A Youtube Playlist about his case:

While many people call for reform in how we deal with eyewitnesses, I don’t think eyewitness testimony should be considered evidence at all. With an accuracy rate of 50%, you might as well enter a flip of a coin into evidence. It has the same odds of being correct.

72% of all wrongful convictions have been due to bad eyewitness testimony. It appears to me that making eyewitness testimony no longer admissible in court, would save a whole lot of money, time and innocent people in prison and potentially put to death. It wouldn’t just protect the rights of those in poorer communities or members of minorities. It also protects your own rights. OJ had the money to buy a lawyer who could illustrate reasonable doubt to a jury of regular people. You may not.

Lucky for some of these innocent men and women, one of OJ’s lawyers started the Innocence Project, which I highly recommend you consider either donating to or volunteering for.

Read other parts in the series here:

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Image: Copyright Courtney Heard

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What Are Your Thoughts?leave a comment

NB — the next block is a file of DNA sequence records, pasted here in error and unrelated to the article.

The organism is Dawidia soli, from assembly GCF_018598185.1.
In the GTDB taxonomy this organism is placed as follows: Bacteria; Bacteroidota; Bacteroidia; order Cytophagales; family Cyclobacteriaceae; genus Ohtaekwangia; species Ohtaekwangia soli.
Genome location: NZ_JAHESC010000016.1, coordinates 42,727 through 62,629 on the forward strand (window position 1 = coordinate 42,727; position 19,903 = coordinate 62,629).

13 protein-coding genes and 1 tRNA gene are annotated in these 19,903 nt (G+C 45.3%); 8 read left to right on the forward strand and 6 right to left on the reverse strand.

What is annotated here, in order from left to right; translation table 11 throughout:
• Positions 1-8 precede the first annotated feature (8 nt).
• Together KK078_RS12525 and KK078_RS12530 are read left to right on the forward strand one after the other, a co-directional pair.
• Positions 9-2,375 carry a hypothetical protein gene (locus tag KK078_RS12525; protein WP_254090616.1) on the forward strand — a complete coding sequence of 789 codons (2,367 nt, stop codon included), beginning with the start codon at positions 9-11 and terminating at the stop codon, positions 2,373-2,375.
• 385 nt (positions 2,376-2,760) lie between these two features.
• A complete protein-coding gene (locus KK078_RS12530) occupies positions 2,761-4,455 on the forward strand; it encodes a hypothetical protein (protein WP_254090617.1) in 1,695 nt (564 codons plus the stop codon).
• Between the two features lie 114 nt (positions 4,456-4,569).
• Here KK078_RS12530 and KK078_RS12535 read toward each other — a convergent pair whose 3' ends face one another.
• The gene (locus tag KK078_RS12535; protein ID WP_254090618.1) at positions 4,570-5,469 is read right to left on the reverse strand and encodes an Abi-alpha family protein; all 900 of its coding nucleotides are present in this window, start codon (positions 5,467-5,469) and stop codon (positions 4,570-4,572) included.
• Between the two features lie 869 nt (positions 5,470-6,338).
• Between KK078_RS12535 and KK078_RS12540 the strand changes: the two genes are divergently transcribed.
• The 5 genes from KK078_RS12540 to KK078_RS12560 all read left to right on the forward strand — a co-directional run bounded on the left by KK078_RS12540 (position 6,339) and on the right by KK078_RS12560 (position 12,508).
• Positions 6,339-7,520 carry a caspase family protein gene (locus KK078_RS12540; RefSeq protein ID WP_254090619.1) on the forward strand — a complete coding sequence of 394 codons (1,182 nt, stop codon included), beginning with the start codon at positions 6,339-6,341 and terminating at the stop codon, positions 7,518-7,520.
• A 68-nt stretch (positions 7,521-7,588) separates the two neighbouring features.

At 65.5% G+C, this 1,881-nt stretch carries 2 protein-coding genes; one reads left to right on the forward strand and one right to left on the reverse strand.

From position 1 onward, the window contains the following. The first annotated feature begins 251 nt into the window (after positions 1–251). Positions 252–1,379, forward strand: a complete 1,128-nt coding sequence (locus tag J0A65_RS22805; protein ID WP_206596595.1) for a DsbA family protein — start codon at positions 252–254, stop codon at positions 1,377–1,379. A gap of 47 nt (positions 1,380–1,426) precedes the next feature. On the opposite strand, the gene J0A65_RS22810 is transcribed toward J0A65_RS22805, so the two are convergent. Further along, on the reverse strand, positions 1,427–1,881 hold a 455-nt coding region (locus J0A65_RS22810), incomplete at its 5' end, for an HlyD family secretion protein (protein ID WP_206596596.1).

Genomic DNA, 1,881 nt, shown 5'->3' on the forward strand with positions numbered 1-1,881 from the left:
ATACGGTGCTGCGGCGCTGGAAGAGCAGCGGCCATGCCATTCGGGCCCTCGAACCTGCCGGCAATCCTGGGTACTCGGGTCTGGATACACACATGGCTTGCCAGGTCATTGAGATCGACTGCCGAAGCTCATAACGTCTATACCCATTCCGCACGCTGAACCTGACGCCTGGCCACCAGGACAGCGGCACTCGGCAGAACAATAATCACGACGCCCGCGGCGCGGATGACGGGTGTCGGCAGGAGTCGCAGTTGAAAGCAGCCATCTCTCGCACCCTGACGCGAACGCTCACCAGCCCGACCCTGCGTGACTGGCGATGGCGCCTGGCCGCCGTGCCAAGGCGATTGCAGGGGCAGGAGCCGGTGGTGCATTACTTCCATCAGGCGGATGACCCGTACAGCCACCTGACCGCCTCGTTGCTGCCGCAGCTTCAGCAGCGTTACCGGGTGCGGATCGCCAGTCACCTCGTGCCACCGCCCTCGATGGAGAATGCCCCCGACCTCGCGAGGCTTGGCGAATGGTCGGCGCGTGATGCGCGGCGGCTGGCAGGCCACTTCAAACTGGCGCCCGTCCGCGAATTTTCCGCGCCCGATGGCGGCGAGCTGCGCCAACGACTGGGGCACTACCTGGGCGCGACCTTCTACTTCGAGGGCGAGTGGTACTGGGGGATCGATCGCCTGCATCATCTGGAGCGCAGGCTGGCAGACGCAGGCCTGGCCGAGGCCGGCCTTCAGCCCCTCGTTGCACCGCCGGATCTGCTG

• Tawreos

    What about those of us that didn’t care one way or another about the OJ verdict? Despite the media frenzy at the time, there were a few of us.

  • It was a landmark case that set many precedents and highlighted many serious issues in the criminal justice system – issues that often result in death. There is a lot to take away from this case that thinking humans ought to care about.

  • Wile F. Coyote

    I took a psychology class with about twenty other students when I was a high school senior. One day a month or so into the semester, halfway through a class period, the door at the back of the room burst open and one of the most notorious school hotheads came through, yelling at our teacher behind her lectern at the opposite side of the room. He came on hard and in a couple of seconds grabbed that podium her class notes were on and flung it across the front of the room, in front of all the seated students. After a couple more shouted threats and insults, he turned and left almaost as quickly as he’d come, slamming the door behind him.

    There was total shocked silence until a few seconds after his departure, and then the room filled with an outburst of student reaction. Our teacher eventually commanded silence, and then instructed us to put pen to paper and describe what we saw. What was the intruder’s name? The color of his shirt? Solid or patterned? Was he wearing jeans? Slacks? What color? Was there anything unusual about his appearance? What sort of things did he yell at the teacher? Did he use profanity? Did he issue threats? If so, what did he threaten? Did he say exactly why he was acting out, what precisely had set him off?